Movie Review: 'The Ugly Truth'
Category: The Ugly Truth Reviews | Posted by: stagewomanjen
Article Date: August 4, 2009 | Publication: The Epoch Times | Author: James Carroll
What do you get when you stick a bit of raunch and Gerard Butler into your run-of-the-mill, formulaic rom-com? The Ugly Truth is a surprisingly watchable chick flick for men as well as women.
New rom-com queen Katherine Heigl (Knocked Up/27 Dresses) stars as the romantically challenged, high maintenance, This Morning style TV producer Abby. Her beloved show, despite all her best efforts, is floundering in the ratings war. To perk up their figures, studio boss Stuart (Nick Searcy) brings in local cable sensation Mike (Gerard Butler – 300/P.S. I Love You/RocknRolla) to reveal to the masses “The Ugly Truth”.
A misogynist, Frank T.J. Mackey-type womaniser, Mike pushes all Abby’s wrong buttons. The public loves him however, leading the show to take an upturn in fortunes and a larger starring role for the chauvinistic correspondent. Then when Abby meets Dr Colin (the none-more-so American Eric Winter – Days of Our Lives) and swiftly fluffs her chances with him thanks to her lack of flirting skills, she turns to Mike to help her snare her man. With “unexpected” (yeah, right) consequences.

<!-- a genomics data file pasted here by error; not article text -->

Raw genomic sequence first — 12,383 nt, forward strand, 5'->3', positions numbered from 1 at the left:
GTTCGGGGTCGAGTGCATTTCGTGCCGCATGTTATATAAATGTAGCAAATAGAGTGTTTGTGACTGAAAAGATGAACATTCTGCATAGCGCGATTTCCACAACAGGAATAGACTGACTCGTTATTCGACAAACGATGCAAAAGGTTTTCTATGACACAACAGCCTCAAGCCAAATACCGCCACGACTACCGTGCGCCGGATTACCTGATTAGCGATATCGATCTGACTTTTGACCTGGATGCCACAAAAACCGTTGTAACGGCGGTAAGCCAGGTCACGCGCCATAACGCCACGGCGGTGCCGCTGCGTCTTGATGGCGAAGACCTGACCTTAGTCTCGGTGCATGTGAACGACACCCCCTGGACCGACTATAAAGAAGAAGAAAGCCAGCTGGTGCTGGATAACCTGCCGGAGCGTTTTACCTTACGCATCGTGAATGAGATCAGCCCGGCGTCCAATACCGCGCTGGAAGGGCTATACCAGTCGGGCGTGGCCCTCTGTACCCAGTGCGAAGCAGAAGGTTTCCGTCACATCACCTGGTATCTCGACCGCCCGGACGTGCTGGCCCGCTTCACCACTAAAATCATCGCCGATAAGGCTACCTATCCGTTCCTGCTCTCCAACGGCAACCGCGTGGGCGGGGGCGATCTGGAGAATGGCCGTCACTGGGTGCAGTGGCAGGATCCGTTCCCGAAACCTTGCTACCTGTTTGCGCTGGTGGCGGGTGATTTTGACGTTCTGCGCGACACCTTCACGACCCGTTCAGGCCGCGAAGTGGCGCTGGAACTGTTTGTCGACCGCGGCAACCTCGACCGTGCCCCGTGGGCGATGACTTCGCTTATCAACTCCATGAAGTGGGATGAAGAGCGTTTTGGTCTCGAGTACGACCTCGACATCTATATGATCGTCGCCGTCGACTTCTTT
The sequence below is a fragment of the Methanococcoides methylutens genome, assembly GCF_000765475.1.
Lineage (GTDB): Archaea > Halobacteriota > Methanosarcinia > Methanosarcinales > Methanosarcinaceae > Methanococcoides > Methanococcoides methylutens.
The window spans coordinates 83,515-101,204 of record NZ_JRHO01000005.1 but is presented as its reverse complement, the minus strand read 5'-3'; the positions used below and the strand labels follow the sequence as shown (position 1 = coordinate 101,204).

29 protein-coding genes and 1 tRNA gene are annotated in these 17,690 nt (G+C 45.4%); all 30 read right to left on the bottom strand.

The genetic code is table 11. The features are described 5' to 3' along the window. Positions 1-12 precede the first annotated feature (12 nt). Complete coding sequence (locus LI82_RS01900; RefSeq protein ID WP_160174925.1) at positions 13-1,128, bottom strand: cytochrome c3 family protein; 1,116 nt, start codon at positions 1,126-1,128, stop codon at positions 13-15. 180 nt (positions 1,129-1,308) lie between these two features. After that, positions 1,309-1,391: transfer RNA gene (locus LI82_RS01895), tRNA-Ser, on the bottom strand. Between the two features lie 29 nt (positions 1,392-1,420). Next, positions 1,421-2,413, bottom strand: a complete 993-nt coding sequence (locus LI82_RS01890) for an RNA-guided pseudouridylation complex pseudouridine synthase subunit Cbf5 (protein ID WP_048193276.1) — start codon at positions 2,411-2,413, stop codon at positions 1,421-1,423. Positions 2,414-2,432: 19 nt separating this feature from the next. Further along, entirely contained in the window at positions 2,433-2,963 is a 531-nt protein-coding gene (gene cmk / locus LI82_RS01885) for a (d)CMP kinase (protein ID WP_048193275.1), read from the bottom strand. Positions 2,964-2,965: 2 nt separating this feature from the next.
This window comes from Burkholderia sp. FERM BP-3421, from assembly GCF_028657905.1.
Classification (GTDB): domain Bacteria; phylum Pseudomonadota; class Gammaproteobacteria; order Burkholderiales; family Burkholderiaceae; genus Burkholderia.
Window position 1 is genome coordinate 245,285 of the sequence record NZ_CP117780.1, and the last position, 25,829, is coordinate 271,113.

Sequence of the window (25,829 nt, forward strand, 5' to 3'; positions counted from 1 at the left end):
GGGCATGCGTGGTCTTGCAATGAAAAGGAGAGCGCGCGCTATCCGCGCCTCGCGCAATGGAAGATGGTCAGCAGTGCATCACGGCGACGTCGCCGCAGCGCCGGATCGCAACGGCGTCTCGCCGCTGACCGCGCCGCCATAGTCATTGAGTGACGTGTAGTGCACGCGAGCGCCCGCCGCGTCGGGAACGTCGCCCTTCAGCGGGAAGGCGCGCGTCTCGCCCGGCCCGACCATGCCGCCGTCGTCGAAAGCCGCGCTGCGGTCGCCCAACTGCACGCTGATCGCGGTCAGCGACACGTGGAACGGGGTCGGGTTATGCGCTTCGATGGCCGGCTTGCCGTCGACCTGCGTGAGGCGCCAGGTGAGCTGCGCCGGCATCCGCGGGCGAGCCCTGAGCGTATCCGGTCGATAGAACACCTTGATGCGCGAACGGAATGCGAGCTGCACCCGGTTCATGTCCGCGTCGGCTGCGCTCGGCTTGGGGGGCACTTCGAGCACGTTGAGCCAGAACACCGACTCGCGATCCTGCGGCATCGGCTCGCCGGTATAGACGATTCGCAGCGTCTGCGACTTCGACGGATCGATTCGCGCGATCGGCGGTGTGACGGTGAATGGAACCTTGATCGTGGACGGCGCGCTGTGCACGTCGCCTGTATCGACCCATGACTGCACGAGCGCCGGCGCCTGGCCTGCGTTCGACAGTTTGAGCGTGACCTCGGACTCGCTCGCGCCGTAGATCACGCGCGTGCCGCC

Look, let’s be honest. The Ugly Truth completely adheres to formula and offers nothing especially original or exciting. We know that the two leads that don’t like each other at the beginning are going to by the end. This film even comes complete with the chase to get the girl at the end. But half the appeal of these stories is the comfort of knowing what’s going to happen. The other half is how you get there.
In this case it’s screwball battle of the sexes meets surprisingly risqué and rude and it works well for the most part. It’s bitty, but crucially, funny. And, for once, actually romantic as well. Romantic because the hate-cum-love story here actually goes through some realistic beats with palpable chemistry between the two leads for a change. Funny because Butler brings it and there’s a couple of decent if derivative comedy set-pieces (the central dinner date is the undoubted highlight – think Wedding Crashers or Police Academy podium in reverse and you’ll get the picture).
Kudos should also go to Butler and Heigl for allowing their characters to appear nothing less than unlikeable for the first half of the movie. Both their characters aren’t the type you would normally root for, but they become increasingly appealing through their continual interaction with one another and forced improvements upon one another.
Realistic and romantic, in both character and situation. Who woulda thunk it possible from a conventional chick flick?
Rating: 3 stars of 5